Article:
by Patti Dahlberg and Jennifer Gilroy
Bill requests are coming in thick and fast and the drafting season is well underway. Now is probably a good time to review a couple of things about bill sponsorship and to remind you of recent changes to the rules for joint prime bill sponsors.
Bill Sponsor Basics. The legislator who introduces a bill is the bill’s prime sponsor. Each bill must have at least one prime sponsor in each house. In both houses, the prime sponsor is the one who “carries” the bill, which means he or she explains the bill in committee and in debate on the house or senate floor and usually arranges for witnesses to testify in favor of the bill in committee. Sometimes, two legislators in one house will agree to act as joint prime sponsors, in which case they are both responsible for carrying the bill. A bill that has joint prime sponsors in one house may or may not have joint prime sponsors in the other house. We’ll have more information on joint prime sponsorship later.
A legislator can be the first house prime sponsor or joint prime sponsor for only five bills, unless he or she has special permission to carry more. But a legislator can agree to be the second house prime sponsor or joint prime sponsor for as many bills as he or she wants to carry.
The first house prime sponsor is responsible for asking a legislator in the second house to carry the bill in the second house. The first house sponsor may identify a second house prime sponsor before the bill is introduced, but he or she must do so before the bill can be heard on third reading in the first house. The second house prime sponsor must give his or her permission before staff will add his or her name to the bill. The prime sponsors’ names are listed on the bill in bold.
Other legislators may want to show support for a bill by having their names listed on the bill, but not take on the responsibility of actually carrying the bill. If a legislator agrees to put his or her name on a bill before it is introduced, the legislator is a “sponsor” of the bill. If a legislator wants to add his or her name to a bill after it is introduced – either when the bill passes on third reading or when the bill is readopted in the first or second house – the legislator is a “cosponsor” of the bill.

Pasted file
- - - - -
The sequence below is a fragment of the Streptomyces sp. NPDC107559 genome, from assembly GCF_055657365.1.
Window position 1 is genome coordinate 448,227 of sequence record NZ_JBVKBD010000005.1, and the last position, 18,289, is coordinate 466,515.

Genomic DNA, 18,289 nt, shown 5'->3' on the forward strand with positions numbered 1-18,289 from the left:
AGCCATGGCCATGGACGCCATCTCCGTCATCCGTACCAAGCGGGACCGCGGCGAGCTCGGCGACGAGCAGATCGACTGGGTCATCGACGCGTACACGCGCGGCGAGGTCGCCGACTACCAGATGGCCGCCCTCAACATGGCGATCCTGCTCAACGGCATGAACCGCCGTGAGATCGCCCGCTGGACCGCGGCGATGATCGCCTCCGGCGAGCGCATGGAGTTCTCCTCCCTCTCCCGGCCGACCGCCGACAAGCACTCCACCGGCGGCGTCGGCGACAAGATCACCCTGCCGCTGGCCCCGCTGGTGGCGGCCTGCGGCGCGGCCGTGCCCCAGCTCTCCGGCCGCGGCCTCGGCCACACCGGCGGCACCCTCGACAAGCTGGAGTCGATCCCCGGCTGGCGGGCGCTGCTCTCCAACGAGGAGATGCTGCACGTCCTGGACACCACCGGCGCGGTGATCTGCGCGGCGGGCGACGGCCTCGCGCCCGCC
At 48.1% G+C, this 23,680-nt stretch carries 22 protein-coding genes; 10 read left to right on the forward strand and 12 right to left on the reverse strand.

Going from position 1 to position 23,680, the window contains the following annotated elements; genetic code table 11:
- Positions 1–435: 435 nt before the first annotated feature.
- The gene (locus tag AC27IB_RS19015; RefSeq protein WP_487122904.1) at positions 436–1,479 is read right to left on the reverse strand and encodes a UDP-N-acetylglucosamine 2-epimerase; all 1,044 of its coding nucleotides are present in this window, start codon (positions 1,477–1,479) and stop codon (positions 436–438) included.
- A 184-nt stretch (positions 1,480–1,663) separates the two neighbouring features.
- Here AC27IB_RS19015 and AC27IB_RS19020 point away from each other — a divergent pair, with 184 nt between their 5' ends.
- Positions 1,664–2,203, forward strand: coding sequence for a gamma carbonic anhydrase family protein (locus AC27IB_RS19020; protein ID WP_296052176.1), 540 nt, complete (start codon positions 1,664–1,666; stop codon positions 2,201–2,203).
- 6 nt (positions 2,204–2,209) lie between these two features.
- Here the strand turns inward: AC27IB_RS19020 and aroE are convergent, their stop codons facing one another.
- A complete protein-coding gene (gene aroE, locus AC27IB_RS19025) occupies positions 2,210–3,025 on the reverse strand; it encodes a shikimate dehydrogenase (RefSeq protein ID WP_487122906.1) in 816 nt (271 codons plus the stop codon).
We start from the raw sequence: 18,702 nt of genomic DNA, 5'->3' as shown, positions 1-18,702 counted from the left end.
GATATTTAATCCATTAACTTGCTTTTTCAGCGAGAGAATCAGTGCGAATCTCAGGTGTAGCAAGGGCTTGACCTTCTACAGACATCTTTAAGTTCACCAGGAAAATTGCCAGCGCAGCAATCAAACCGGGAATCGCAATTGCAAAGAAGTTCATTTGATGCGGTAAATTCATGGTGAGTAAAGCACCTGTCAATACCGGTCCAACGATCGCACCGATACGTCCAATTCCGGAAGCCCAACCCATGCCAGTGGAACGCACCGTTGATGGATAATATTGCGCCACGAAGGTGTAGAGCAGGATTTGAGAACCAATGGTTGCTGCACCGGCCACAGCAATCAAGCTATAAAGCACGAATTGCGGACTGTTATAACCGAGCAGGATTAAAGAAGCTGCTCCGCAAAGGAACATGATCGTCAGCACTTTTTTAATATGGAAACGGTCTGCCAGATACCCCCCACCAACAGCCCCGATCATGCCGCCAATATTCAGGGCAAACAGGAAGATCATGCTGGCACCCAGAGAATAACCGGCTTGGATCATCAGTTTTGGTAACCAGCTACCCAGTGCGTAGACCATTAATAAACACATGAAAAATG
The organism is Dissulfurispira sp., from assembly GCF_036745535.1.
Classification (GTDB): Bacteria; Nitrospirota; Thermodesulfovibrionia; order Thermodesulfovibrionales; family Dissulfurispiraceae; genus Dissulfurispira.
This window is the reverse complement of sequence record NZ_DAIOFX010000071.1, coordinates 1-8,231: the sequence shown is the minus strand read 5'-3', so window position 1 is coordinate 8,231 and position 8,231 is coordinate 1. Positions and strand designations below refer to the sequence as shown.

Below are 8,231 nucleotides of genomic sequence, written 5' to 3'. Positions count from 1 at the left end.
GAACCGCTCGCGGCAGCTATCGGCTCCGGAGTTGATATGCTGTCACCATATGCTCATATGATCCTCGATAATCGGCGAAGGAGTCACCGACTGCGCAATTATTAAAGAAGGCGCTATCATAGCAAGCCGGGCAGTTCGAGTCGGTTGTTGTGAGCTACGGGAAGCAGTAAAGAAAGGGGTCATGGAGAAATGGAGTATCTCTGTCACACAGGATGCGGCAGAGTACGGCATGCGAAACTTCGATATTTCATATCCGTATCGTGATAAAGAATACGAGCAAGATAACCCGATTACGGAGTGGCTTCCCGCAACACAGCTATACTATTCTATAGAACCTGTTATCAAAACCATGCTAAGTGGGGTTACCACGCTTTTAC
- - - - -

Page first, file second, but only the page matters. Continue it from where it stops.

Changes to Joint Prime Sponsorship. With everything else going on during the final days of the 2016 legislative session, you may not have paid much attention to the fact that both chambers passed resolutions amending their respective rules on the joint prime sponsorship of bills. Senate Resolution 16-004 passed May 3, 2016, and House Resolution 16-1008 passed May 6, 2016. Leadership in both houses sponsored these nearly identical resolutions to address some of the issues presented by the ever-increasing number of bills with joint prime sponsorship. Statistics bear out the trend, showing that the number of House bills with joint prime sponsorship have increased over the past 5 years from 31 in 2012 to 148 in 2016. A full one-third of the House bills introduced in 2015 had a joint prime sponsor. Similarly, the number of Senate bills with joint prime sponsorship increased from 17 in 2012 to 42 in 2016.
The resolutions addressed three pressing issues: 1) The timing for adding joint prime sponsors; 2) the bases for removing a joint prime sponsor; and 3) the ability to substitute a joint prime sponsor for one whose name has been removed from a bill. The two resolutions made the following noteworthy changes to House Rule 27A and Senate Rule 24A impacting the joint prime sponsorship of bills:
➤The first house prime sponsor of a bill may now add a joint prime sponsor in the first house or in the second house either before the bill is introduced in the first house or after second reading of the bill, but before the bill passes on third reading, in either the first house or the second house.
➤While a bill is pending in the first house, the Speaker or the President, as the case may be, may grant a joint prime sponsor’s request to have his or her name removed from the bill for a reason other than resignation, serious illness or other incapacity, or death.
➤While a bill is pending in the first house but before third reading, the first house prime sponsor may now designate a substitute prime sponsor for the second house (and also a substitute joint prime sponsor in the second house if he or she chooses) when the Speaker or President, as the case may be, has granted the second house prime sponsor’s or joint prime sponsor’s request to have his or her name removed from the bill.
➤The prime sponsor in the first house must notify the Chief Clerk or the Secretary of the Senate, as appropriate depending on which house the bill starts in, of any changes in bill sponsorship so that the changes are reflected in the reengrossed version of the bill.